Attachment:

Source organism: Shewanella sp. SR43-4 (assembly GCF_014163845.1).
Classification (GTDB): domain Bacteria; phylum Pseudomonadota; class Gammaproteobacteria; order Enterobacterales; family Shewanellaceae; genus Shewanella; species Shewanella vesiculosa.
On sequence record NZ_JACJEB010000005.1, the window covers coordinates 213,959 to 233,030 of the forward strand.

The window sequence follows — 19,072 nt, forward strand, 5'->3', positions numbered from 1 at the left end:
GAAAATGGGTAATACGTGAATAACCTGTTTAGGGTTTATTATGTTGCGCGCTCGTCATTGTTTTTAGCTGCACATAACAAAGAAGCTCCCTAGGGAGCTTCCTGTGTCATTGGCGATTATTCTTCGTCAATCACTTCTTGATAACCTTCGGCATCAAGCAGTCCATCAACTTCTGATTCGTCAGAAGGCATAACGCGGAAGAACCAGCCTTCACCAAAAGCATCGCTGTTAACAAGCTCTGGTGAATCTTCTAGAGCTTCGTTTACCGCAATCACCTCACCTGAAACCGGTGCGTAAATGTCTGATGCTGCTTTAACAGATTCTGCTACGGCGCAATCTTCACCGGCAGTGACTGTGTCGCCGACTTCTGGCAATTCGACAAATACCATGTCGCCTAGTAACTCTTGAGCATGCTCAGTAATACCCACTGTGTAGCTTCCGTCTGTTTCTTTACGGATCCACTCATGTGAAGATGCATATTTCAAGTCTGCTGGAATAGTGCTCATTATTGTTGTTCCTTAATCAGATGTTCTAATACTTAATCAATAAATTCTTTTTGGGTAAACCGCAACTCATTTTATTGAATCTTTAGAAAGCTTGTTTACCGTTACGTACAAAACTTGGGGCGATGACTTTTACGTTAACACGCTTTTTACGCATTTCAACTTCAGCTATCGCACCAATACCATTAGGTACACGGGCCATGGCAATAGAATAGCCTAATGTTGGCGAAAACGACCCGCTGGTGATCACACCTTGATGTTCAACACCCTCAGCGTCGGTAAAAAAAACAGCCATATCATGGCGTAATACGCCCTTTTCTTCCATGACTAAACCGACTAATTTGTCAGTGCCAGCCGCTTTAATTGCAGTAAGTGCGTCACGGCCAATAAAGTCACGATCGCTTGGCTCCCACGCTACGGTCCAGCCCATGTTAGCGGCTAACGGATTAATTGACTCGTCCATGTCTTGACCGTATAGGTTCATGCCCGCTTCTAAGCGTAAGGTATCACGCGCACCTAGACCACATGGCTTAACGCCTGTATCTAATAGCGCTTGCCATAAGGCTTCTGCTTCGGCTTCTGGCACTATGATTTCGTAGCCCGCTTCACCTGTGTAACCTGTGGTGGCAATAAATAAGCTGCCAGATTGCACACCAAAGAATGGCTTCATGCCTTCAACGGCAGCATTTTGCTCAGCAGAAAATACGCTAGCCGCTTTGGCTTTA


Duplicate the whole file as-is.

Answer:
Source organism: Shewanella sp. SR43-4 (assembly GCF_014163845.1).
Classification (GTDB): domain Bacteria; phylum Pseudomonadota; class Gammaproteobacteria; order Enterobacterales; family Shewanellaceae; genus Shewanella; species Shewanella vesiculosa.
On sequence record NZ_JACJEB010000005.1, the window covers coordinates 213,959 to 233,030 of the forward strand.

The window sequence follows — 19,072 nt, forward strand, 5'->3', positions numbered from 1 at the left end:
GAAAATGGGTAATACGTGAATAACCTGTTTAGGGTTTATTATGTTGCGCGCTCGTCATTGTTTTTAGCTGCACATAACAAAGAAGCTCCCTAGGGAGCTTCCTGTGTCATTGGCGATTATTCTTCGTCAATCACTTCTTGATAACCTTCGGCATCAAGCAGTCCATCAACTTCTGATTCGTCAGAAGGCATAACGCGGAAGAACCAGCCTTCACCAAAAGCATCGCTGTTAACAAGCTCTGGTGAATCTTCTAGAGCTTCGTTTACCGCAATCACCTCACCTGAAACCGGTGCGTAAATGTCTGATGCTGCTTTAACAGATTCTGCTACGGCGCAATCTTCACCGGCAGTGACTGTGTCGCCGACTTCTGGCAATTCGACAAATACCATGTCGCCTAGTAACTCTTGAGCATGCTCAGTAATACCCACTGTGTAGCTTCCGTCTGTTTCTTTACGGATCCACTCATGTGAAGATGCATATTTCAAGTCTGCTGGAATAGTGCTCATTATTGTTGTTCCTTAATCAGATGTTCTAATACTTAATCAATAAATTCTTTTTGGGTAAACCGCAACTCATTTTATTGAATCTTTAGAAAGCTTGTTTACCGTTACGTACAAAACTTGGGGCGATGACTTTTACGTTAACACGCTTTTTACGCATTTCAACTTCAGCTATCGCACCAATACCATTAGGTACACGGGCCATGGCAATAGAATAGCCTAATGTTGGCGAAAACGACCCGCTGGTGATCACACCTTGATGTTCAACACCCTCAGCGTCGGTAAAAAAAACAGCCATATCATGGCGTAATACGCCCTTTTCTTCCATGACTAAACCGACTAATTTGTCAGTGCCAGCCGCTTTAATTGCAGTAAGTGCGTCACGGCCAATAAAGTCACGATCGCTTGGCTCCCACGCTACGGTCCAGCCCATGTTAGCGGCTAACGGATTAATTGACTCGTCCATGTCTTGACCGTATAGGTTCATGCCCGCTTCTAAGCGTAAGGTATCACGCGCACCTAGACCACATGGCTTAACGCCTGTATCTAATAGCGCTTGCCATAAGGCTTCTGCTTCGGCTTCTGGCACTATGATTTCGTAGCCCGCTTCACCTGTGTAACCTGTGGTGGCAATAAATAAGCTGCCAGATTGCACACCAAAGAATGGCTTCATGCCTTCAACGGCAGCATTTTGCTCAGCAGAAAATACGCTAGCCGCTTTGGCTTTA